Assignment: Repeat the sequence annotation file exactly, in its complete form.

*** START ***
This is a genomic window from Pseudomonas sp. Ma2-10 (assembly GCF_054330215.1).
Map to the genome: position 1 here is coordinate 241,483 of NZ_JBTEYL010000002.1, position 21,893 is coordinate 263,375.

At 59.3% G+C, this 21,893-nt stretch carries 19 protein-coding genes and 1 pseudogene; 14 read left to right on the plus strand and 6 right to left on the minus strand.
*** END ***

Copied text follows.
This is a genomic window from Pseudomonas sp. Ma2-10 (assembly GCF_054330215.1).
Map to the genome: position 1 here is coordinate 241,483 of NZ_JBTEYL010000002.1, position 21,893 is coordinate 263,375.

At 59.3% G+C, this 21,893-nt stretch carries 19 protein-coding genes and 1 pseudogene; 14 read left to right on the plus strand and 6 right to left on the minus strand.